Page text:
While SF has shrewdly taken its place on the Policing Board and monitored PSNI activity, unionism has been unable to adapt to the new reality of an impartial police service. The ingrained unionist mentality that the police should serve their political ends “has not gone away, you know”. The rage of Arlene Foster and other unionists when no-one was charged, displayed the inability to deal with reality that has plagued unionism from the inception of the state.

Simon Byrne was placed in an impossible situation. Crowds were going to turn out for Storey’s funeral, Covid or no Covid. To many people Storey was a hero, a legend, and people felt a desire to express their feelings. Unlike the chief constables of the RUC, Byrne knew that he couldn’t order his men to beat nationalists off the streets. Any reasonable person would see that he did the best he could in the circumstances.

The rage of unionism reveals how much they resent the emergence of modern impartial policing in NI. While policing by nature is never perfect, it is certainly much better than before. The existential challenge for unionism is, can they adjust to the new reality of a Northern Ireland where policing is not political. For SF the problem lies in the fact that its voters are becoming quite content in this new state that bears no resemblance to what most of us were brought up in. Experiencing an impartial police service is a new thing for us; we could get quite used to it.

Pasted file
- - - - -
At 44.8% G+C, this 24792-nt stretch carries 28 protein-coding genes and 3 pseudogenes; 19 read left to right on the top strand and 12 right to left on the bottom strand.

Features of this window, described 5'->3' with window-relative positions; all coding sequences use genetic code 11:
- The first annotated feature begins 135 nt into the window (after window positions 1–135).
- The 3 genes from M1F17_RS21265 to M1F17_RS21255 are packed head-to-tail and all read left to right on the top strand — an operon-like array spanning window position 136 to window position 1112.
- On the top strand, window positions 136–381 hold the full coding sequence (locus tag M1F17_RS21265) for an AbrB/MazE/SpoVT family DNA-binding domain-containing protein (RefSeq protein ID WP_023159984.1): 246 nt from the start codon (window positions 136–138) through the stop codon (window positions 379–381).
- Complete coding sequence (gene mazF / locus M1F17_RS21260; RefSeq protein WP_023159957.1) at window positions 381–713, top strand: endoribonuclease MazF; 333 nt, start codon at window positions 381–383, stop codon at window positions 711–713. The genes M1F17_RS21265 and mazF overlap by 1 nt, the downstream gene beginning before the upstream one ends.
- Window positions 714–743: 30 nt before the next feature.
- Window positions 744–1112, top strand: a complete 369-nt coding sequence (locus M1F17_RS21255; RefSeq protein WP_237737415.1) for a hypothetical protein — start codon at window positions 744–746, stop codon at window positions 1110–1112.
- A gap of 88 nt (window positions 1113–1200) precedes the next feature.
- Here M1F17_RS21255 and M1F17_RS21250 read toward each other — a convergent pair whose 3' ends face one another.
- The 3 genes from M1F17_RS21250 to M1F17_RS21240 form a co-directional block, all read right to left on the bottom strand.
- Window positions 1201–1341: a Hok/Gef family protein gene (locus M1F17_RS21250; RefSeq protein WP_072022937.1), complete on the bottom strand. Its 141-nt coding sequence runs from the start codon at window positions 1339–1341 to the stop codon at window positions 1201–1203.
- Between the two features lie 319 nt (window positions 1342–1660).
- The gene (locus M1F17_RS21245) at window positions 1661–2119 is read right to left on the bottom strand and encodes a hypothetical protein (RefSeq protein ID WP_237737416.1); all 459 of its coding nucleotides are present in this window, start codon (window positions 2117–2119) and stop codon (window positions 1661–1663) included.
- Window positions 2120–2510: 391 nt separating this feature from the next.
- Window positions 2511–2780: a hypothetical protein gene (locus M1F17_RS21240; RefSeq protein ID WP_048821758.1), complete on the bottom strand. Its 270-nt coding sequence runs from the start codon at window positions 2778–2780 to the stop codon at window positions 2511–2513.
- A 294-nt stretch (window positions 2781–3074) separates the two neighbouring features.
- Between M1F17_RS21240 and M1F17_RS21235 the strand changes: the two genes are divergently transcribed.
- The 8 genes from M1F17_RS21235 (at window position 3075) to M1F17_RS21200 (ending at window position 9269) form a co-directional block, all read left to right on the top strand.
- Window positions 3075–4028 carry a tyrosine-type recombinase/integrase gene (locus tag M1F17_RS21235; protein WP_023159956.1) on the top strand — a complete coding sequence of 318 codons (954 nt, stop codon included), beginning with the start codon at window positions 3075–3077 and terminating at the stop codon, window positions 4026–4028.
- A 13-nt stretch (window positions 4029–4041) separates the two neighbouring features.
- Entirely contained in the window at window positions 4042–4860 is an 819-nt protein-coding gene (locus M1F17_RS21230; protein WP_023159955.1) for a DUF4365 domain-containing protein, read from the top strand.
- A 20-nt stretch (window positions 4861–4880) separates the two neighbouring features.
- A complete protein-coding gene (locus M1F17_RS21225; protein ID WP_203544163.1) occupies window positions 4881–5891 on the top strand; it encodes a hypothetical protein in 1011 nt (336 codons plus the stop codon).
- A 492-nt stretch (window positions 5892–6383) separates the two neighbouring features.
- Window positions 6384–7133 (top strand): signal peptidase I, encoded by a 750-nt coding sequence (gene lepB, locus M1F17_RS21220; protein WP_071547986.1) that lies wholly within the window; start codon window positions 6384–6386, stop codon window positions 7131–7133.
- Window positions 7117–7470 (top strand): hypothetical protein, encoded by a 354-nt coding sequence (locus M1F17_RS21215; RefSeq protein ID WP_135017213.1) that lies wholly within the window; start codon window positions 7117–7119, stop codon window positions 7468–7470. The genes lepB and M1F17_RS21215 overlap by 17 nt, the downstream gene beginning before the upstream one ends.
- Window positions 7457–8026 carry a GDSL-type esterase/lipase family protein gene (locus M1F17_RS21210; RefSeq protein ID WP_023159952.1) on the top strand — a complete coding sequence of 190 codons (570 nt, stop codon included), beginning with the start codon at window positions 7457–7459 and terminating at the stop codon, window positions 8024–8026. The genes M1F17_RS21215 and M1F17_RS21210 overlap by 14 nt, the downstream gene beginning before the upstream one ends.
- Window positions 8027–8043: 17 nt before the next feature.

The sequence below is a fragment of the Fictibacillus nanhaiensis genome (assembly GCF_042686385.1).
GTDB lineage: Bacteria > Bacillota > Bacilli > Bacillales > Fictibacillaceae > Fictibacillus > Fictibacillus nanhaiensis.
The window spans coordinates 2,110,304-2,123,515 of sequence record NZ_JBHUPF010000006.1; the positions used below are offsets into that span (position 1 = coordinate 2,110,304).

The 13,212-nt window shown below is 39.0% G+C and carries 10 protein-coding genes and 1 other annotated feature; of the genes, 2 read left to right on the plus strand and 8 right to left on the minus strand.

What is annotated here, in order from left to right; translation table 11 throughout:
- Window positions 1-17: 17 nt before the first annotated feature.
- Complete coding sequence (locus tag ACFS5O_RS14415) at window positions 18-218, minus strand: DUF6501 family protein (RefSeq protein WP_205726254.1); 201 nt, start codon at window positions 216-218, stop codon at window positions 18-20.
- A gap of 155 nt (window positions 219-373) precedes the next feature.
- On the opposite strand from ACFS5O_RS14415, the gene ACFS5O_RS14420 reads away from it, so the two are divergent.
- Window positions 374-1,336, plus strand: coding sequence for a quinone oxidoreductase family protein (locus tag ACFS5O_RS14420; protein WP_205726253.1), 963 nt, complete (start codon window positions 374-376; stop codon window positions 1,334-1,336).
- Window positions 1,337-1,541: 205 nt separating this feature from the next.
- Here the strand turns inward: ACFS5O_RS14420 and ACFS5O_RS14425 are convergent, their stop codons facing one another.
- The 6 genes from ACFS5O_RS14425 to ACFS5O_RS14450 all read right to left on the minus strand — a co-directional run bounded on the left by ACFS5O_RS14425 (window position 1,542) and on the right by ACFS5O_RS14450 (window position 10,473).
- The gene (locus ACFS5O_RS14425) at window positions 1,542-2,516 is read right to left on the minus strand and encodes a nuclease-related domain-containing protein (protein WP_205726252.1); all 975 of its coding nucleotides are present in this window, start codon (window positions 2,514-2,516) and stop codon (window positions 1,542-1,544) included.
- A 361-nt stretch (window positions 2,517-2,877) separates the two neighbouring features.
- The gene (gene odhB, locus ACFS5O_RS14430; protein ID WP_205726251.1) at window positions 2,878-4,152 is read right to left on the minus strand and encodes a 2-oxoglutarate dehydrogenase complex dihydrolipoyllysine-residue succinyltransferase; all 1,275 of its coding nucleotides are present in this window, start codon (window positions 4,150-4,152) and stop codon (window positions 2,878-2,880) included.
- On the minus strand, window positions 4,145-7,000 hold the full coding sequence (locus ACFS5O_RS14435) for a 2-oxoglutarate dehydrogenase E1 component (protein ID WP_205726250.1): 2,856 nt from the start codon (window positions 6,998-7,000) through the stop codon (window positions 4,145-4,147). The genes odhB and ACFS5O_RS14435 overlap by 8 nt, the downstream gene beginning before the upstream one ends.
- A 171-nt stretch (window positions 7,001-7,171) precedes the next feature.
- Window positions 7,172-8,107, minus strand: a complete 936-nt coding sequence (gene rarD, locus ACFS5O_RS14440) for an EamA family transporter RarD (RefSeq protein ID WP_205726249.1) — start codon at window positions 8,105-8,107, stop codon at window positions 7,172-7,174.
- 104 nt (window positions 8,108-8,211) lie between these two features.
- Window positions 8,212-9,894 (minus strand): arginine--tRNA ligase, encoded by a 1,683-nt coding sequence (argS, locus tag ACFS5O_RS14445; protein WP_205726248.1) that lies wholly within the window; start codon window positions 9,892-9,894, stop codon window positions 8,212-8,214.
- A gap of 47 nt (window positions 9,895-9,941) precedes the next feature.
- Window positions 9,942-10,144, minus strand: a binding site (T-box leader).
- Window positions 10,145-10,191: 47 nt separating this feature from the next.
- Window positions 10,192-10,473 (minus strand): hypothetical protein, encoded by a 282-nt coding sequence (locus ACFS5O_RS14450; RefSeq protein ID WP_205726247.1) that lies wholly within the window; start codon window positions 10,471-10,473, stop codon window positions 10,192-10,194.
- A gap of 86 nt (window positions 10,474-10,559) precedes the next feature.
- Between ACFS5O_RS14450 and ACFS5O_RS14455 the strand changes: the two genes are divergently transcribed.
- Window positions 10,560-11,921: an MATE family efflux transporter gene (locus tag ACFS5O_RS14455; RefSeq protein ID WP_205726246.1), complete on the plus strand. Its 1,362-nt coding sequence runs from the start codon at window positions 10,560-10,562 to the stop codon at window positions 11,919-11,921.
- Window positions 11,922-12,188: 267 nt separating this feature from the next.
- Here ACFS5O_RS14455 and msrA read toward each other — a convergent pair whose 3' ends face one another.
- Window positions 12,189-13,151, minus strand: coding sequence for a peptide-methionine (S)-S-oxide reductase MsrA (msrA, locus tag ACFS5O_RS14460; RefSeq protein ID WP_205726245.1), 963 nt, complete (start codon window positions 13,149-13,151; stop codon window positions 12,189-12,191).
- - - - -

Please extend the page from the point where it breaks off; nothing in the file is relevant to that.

Turlough Quinn
Co Antrim



Dysfunction is hindering unity

THE partition of Ireland prevented the exercise of self-determination by the Irish people. Those in the six counties who had fought for, voted for and given allegiance to the Republic were forced into a polity that denied their rights and sought to submerge their identity.  

A border poll under the terms of the GFA will by contrast be the exercise of self-determination by the Irish people north and south with in-built safeguards for British identity following reunification. People will vote for or against reunification based on the prospectus before them and some will of course be disappointed with the outcome. This is true of every electoral exercise.  There is, however, no coercion involved and there will be no ‘captured minority’ facing discrimination, gerrymandering or a denial of rights.  

Those attempting to create an equivalence between the imposition and the removal of partition may wish to impede constitutional change. This ploy is neither credible nor convincing and need not long detain those working to initiate such change

It is not, however, possible for the north to move beyond the cycle of rhetoric, riots and recrimination without considering where the remedy must lie when a polity, the political institutions it incorporates and the political discourse it promotes are continually dysfunctional. This question would therefore offer a more productive area of focus. 

Paul Laughlin